Secretary of Defense Lloyd Austin ordered the Pentagon on Wednesday to start acting like China is the top “threat” facing the US military instead of just talking about it.
The order was given after the Pentagon wrapped up a 100-day review of its China policy that was conducted by a task force led by Ely Ratner, a China hawk who came from the interventionist Center for a New American Security think tank. Ratner was appointed as a special advisor to Austin to appease China hawks who believed the former military commander did not have enough experience concerning Asia.
A senior military official told Defense One that the task force found what it called a “say-do-gap” between what the Pentagon is saying about China and the action it is taking. Austin directed the Pentagon to take initiatives recommended by Ratner’s task force.
The Pentagon said in a statement: “Based on final recommendations submitted by the DoD China Task Force, Secretary Austin issued a directive today initiating several major Department-wide efforts to better address the security challenges posed by China as the United States’ number one pacing challenge.”
Most of the initiatives recommended by the task force are being kept classified. Pentagon spokesman John Kirby said the recommendations include “plans to better include China as a focus area inside the workforce, and particularly in the world of training and education, and how much are we really looking at making sure we have a workforce, or a part of the workforce, that can help us better focus on China.” Kirby said the findings of the China task force will influence the global posture review that is still ongoing.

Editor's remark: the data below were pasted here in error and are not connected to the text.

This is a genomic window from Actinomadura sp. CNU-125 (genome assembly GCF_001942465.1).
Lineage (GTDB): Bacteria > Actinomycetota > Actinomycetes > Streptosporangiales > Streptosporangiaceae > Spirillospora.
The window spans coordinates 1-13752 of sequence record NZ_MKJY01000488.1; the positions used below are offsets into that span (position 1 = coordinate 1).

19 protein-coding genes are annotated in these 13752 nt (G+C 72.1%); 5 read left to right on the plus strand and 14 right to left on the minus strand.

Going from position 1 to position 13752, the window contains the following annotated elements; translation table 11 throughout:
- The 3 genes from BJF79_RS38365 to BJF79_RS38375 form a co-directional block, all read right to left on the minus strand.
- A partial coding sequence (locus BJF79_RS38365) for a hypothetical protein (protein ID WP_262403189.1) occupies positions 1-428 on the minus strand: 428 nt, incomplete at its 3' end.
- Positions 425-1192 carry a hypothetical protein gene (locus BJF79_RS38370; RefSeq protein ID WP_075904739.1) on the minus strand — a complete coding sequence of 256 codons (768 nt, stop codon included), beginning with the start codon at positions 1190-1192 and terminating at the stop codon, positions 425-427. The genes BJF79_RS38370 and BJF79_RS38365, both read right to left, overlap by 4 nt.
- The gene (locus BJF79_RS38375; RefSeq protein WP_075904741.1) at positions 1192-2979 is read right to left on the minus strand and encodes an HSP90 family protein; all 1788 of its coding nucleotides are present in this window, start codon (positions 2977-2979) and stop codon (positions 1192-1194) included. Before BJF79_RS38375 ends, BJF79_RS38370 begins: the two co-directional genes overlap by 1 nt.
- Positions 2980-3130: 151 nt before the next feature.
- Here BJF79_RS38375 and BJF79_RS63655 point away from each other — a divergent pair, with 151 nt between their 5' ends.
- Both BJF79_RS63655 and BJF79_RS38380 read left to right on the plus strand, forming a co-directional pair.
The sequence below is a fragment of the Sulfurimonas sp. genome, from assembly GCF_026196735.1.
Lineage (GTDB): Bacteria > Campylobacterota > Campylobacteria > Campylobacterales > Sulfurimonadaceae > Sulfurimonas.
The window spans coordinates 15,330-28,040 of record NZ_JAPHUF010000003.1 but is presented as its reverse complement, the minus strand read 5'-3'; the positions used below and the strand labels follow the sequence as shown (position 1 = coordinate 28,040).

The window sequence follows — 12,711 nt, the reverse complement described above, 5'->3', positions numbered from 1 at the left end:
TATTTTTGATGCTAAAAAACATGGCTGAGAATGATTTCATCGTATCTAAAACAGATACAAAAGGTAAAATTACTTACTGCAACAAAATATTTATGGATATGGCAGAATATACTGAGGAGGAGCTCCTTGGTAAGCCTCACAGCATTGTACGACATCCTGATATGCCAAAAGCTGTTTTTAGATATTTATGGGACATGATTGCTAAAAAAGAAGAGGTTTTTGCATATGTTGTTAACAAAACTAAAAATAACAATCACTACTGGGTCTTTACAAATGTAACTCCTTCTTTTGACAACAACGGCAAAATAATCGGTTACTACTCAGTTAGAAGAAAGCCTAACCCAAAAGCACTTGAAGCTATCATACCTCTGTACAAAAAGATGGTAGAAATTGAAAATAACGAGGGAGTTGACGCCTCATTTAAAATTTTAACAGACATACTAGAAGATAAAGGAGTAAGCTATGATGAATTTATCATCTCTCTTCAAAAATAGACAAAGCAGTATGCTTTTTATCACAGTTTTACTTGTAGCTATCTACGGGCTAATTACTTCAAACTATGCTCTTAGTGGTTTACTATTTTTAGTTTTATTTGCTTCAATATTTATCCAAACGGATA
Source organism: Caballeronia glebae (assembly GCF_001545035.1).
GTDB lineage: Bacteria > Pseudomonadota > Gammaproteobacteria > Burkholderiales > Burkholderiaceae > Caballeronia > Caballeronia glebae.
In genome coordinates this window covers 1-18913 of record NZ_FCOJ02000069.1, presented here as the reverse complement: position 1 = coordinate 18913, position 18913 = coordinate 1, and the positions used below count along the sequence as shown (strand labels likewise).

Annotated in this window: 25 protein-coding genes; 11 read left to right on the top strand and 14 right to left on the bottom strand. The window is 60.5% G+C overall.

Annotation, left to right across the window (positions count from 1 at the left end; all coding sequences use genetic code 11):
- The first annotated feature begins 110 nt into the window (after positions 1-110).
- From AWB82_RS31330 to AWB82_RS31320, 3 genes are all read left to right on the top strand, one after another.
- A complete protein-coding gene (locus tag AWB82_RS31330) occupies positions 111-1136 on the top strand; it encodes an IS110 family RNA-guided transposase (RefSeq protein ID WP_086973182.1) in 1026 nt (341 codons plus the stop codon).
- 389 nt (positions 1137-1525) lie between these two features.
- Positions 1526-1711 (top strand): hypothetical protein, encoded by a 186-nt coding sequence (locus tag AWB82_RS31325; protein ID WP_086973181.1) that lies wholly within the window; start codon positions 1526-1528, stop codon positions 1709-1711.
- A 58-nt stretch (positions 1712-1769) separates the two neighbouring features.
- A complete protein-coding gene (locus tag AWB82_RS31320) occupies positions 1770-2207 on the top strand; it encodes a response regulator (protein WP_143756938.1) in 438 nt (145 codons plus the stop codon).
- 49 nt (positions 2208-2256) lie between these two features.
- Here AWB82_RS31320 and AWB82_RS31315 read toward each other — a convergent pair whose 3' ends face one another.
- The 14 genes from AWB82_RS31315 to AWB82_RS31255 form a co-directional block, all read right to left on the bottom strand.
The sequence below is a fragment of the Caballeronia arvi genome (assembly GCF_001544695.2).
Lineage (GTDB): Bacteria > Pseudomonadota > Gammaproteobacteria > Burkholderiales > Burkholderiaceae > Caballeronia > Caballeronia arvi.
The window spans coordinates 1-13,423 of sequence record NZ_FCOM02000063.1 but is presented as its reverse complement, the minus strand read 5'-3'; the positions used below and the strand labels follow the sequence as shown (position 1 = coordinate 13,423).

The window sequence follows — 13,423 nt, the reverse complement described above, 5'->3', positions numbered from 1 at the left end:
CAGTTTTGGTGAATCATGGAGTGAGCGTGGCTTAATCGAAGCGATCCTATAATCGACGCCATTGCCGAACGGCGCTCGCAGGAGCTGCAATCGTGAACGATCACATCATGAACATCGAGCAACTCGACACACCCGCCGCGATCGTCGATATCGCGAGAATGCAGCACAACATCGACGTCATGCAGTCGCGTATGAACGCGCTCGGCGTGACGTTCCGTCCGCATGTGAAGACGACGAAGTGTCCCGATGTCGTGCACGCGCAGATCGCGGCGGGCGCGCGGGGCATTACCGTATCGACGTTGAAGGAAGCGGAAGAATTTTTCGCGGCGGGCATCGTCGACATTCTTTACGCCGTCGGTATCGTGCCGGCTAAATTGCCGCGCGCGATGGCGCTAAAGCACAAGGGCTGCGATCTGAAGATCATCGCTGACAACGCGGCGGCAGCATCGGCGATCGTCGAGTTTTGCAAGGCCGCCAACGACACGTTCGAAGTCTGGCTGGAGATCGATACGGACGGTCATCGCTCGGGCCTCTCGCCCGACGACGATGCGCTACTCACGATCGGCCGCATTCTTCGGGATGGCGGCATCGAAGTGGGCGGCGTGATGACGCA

According to a report from Military Times, as a result of the task force, Austin ordered China to become the priority for military and civilian education. A senior military official said the change in education will be made “to align the department with the prioritization of China.”
The focus on China is also seen in the Pentagon’s $715 billion budget request for the 2022 fiscal year. The budget asks for over $112 billion for the research of advanced weapons technology, which US military officials see as vital to compete with Beijing. In a statement on the budget, Austin said it “provides us the mix of capabilities we need most and stays true to our focus on the pacing challenge from the People’s Republic of China.”